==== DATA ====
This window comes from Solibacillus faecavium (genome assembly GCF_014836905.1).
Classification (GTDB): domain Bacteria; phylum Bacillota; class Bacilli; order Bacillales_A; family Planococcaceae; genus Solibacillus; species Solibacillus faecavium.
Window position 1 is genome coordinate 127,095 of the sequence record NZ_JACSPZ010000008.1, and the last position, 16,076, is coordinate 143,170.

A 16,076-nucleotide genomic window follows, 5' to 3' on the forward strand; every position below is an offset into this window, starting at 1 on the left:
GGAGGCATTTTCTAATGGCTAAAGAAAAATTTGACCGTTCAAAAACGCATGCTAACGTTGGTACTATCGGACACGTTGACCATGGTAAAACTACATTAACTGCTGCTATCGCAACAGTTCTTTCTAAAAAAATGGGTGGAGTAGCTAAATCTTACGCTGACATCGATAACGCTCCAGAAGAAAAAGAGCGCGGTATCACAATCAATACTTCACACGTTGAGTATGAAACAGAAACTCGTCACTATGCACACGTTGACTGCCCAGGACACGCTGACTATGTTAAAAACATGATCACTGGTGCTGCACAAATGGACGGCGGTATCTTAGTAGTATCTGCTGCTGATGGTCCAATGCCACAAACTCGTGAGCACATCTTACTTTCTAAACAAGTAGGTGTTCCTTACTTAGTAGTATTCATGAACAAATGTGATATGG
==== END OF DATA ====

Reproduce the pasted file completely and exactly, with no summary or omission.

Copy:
This window comes from Solibacillus faecavium (genome assembly GCF_014836905.1).
Classification (GTDB): domain Bacteria; phylum Bacillota; class Bacilli; order Bacillales_A; family Planococcaceae; genus Solibacillus; species Solibacillus faecavium.
Window position 1 is genome coordinate 127,095 of the sequence record NZ_JACSPZ010000008.1, and the last position, 16,076, is coordinate 143,170.

A 16,076-nucleotide genomic window follows, 5' to 3' on the forward strand; every position below is an offset into this window, starting at 1 on the left:
GGAGGCATTTTCTAATGGCTAAAGAAAAATTTGACCGTTCAAAAACGCATGCTAACGTTGGTACTATCGGACACGTTGACCATGGTAAAACTACATTAACTGCTGCTATCGCAACAGTTCTTTCTAAAAAAATGGGTGGAGTAGCTAAATCTTACGCTGACATCGATAACGCTCCAGAAGAAAAAGAGCGCGGTATCACAATCAATACTTCACACGTTGAGTATGAAACAGAAACTCGTCACTATGCACACGTTGACTGCCCAGGACACGCTGACTATGTTAAAAACATGATCACTGGTGCTGCACAAATGGACGGCGGTATCTTAGTAGTATCTGCTGCTGATGGTCCAATGCCACAAACTCGTGAGCACATCTTACTTTCTAAACAAGTAGGTGTTCCTTACTTAGTAGTATTCATGAACAAATGTGATATGG